As one of the co-founders of True&Co, 30-year-old Aarthi Ramamurthy’s mission was to change the way women shopped for intimate apparel by creating an online, algorithm-driven, “try and buy” platform for bras. Now she’s taking that experience and applying it to her new startup, Lumoid, which allows photography enthusiasts to rent pricey camera gear and take it for a test drive before buying.
To get the equipment that's the best fit for their needs, consumers tell Lumoid what they’ll be photographing (wildlife, weddings, landscapes, babies, etc.), and the company suggests specific kits, which rent for between $5 and $25 a day. When the rental period is over, customers can either buy the equipment, applying 30 percent of the rental cost to the purchase, or ship the equipment back using a prepaid label and “bank” that 30 percent to use toward a future purchase.
Like True&Co, Lumoid “applies tech, machine learning and data” to e-commerce, Ramamurthy says, effectively changing the way consumers choose and purchase goods online.
The Idea Just Clicked
Ramamurthy came up with the idea for Lumoid after she left True&Co to join Battery Ventures as an entrepreneur-in-residence. “I wanted to learn about venture capital and valuations,” Ramamurthy says of her move to the venture capital firm. She had previously worked at Microsoft on Xbox Live and at Netflix, where she created software that streams the service into consumer electronics devices, such as Roku.
At Battery, she noticed a growing number of pitches from companies that lived at the intersection of e-commerce and hardware. An idea evolved: Would the marketplace embrace a “try and buy” site for consumer electronics?
As an amateur photographer, Ramamurthy owned several cameras and lenses, so she decided to test her idea by building a website, then offering her own inventory for rent and sale. “Pretty soon, I ran out of my own gear,” she says. As the handwritten checks came in—from moms wanting to photograph their kids with something other than their iPhones, or from photography enthusiasts with a hankering for new lenses—Ramamurthy realized she was on to something.
She applied to Y Combinator, was accepted and graduated from the prestigious accelerator last September. During that period, she received some important feedback from customers. For instance, she learned that while customers were eager to try out new camera gear while on vacation, they weren’t crazy about the space it took up in their luggage. So Ramamurthy offered to ship the gear directly to hotels, where the vacationing photographer could pick it up, try it out and then either buy it or send it back and keep the memory card.
Getting the Right Partners
All the equipment offered on Lumoid is used and comes from small retailers, most of whom don’t have an e-commerce presence to help them move inventory. For the most part, Lumoid doesn’t stock inventory, but instead asks its brick-and-mortar retail partners for access to the excess inventory they’d like to make available on Lumoid.
The company currently works with six small brick-and-mortar stores in the San Francisco area, where Lumoid is based. When a customer requests equipment, the retailer ships it within three days and splits the revenue with Lumoid. “It’s a new source of income the stores didn’t have before,” Ramamurthy says. “We make it very easy for them.”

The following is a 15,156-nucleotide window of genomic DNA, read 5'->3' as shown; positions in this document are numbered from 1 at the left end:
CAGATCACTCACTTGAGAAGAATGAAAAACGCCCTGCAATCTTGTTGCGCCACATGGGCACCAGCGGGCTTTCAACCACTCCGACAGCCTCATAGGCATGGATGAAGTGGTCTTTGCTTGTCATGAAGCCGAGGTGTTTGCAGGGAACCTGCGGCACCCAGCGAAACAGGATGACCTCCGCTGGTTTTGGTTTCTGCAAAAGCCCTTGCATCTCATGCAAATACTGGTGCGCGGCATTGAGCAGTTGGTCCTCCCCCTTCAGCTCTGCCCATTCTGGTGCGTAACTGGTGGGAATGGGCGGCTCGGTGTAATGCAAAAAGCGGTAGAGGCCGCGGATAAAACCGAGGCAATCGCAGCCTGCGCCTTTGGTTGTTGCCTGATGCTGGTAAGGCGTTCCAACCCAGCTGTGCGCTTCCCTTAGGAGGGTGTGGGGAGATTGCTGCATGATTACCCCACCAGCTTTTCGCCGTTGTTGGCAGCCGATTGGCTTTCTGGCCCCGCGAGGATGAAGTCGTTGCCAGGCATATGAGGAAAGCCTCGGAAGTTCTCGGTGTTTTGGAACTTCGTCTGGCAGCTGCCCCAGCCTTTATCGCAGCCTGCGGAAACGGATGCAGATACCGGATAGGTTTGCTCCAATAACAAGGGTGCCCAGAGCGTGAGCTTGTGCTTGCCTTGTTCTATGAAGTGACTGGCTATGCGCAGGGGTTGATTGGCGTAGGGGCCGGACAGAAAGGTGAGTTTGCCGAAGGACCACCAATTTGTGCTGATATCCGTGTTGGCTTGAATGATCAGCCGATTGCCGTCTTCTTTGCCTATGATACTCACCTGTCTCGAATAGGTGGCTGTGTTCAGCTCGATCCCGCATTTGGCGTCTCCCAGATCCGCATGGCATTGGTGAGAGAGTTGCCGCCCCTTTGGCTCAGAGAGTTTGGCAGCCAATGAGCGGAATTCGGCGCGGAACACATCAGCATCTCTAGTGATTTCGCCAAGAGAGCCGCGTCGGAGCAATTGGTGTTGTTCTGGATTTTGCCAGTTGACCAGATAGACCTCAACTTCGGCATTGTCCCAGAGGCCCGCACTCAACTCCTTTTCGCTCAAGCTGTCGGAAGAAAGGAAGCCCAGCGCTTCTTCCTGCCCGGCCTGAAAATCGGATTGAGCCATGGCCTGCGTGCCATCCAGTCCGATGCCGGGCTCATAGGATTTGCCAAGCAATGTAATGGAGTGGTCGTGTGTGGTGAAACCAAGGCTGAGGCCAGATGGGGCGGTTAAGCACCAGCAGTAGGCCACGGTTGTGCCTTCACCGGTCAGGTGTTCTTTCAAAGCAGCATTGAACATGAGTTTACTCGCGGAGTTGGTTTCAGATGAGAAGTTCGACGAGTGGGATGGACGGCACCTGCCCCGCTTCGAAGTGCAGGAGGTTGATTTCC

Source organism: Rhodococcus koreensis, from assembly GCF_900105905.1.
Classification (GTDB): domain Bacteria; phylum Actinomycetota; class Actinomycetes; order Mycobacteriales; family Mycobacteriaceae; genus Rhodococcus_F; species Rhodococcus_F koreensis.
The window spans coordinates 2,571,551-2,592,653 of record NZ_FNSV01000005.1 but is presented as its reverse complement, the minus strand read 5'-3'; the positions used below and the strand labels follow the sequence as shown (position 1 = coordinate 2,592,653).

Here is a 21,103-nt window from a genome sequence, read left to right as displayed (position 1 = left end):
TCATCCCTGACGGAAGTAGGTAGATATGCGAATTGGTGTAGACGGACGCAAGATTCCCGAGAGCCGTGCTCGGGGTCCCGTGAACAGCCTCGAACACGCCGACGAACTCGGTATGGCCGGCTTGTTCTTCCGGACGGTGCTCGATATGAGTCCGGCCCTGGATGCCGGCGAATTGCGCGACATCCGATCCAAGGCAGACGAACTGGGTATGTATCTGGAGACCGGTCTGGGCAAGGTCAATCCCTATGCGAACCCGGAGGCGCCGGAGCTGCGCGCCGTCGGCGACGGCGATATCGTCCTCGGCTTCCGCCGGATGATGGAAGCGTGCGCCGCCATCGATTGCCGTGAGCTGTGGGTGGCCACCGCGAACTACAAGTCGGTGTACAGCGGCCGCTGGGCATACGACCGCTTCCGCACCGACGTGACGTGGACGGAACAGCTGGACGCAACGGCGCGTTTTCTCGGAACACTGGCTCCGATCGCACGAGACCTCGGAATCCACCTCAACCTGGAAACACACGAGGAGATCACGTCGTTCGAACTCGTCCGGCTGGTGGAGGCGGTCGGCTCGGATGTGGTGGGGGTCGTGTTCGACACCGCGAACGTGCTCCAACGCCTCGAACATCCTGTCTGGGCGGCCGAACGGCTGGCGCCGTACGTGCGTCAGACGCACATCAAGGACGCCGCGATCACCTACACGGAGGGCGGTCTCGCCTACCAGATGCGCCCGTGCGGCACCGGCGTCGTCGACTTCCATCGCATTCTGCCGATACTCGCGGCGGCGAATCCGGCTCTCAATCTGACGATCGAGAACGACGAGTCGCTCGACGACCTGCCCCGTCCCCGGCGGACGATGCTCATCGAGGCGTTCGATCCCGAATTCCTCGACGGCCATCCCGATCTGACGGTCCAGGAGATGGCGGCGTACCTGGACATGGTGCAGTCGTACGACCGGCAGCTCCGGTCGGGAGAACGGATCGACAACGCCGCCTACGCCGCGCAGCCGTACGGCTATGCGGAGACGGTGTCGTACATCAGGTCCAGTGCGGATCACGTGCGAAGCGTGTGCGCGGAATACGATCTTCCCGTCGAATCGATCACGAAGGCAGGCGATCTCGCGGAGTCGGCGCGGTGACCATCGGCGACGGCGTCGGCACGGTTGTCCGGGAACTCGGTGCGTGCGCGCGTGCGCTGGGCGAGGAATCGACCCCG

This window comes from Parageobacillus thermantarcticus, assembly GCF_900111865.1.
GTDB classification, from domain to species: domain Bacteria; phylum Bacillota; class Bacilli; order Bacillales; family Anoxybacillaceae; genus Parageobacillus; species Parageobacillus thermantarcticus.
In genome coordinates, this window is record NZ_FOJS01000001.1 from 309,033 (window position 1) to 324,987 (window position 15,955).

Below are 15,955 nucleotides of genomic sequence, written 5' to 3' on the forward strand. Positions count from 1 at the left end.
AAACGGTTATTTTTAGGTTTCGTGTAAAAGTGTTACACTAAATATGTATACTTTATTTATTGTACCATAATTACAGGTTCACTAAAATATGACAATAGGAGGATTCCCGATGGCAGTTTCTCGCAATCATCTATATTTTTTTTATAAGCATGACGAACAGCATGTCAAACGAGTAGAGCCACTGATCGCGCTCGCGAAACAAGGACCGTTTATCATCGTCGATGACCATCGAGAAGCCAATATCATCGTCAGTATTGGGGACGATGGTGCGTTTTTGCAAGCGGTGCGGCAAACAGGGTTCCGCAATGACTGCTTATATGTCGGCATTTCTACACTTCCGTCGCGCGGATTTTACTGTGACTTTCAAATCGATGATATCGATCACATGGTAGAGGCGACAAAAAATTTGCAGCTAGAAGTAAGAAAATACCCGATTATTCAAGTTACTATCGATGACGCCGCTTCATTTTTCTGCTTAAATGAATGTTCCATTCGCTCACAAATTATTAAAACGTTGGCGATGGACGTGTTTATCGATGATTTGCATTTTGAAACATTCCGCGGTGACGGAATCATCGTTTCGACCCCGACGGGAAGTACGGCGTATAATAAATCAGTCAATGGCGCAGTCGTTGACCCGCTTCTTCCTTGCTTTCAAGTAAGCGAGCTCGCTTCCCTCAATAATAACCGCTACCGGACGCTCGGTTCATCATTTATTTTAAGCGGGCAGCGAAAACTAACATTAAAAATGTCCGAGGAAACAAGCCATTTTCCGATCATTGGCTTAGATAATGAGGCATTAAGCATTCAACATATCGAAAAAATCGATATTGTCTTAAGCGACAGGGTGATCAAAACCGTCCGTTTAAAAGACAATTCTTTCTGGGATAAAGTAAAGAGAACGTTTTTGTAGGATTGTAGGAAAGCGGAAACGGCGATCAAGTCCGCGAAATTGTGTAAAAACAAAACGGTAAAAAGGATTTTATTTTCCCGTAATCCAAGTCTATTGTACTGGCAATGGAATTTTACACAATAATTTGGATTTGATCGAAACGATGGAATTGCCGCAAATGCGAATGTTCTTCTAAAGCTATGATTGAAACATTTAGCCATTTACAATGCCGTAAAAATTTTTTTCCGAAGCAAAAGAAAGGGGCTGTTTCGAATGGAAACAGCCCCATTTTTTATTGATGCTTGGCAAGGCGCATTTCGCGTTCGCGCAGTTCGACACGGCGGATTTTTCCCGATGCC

The company is also beginning to partner with small online stores, run by individual sellers who usually sell their gear on Craigslist or eBay. And when Ramamurthy's own extensive data gathering tells her that a particular item is very popular, she’ll frequently choose to stock that item herself.
The Power of Data
Ramamurthy thinks that Lumoid’s long-term value lies more in the data that it collects than in the equipment it rents and sells. “We’re really more of a software company than an equipment rental company,” she says. The data she gathers on what customers click on and rent—and specifically how those products are being used—is extremely valuable to brands. For example, memory card manufacturer PNY gives Lumoid memory cards in exchange for data on how customers are using their products.
More brand partnerships are in the works, and Ramamurthy says Lumoid is building credibility as a platform where manufacturers can test new products and find out how customers are using them, what they think of them and how much they’d pay for them. “Brands love data on who is using their products,” Ramamurthy says, adding that in the future, Lumoid is likely to offer data to brands in exchange for inventory. The company has also partnered with several YouTube channels that offer tutorials on specific gear.
Lumoid's sales are currently growing by about 45 percent per month, with the company serving a wide range of customers, from gadget geeks and moms to “men from Ohio and Kentucky who live 40 miles from the nearest Best Buy,” Ramamurthy says. So far, the company has been operating on an original investment of $100,000 from Y Combinator, but Ramamurthy is currently in the process of raising a seed round.
In the coming months, the company plans to expand its virtual inventory with additional brick-and-mortar and online partnerships, and through big brand partners that crave the kind of in-depth customer data that’s not available through retailers like Best Buy or Amazon. By giving both consumers and brand partners what they need, Lumoid's focus—and future—both seem clear.
Read more articles on startups.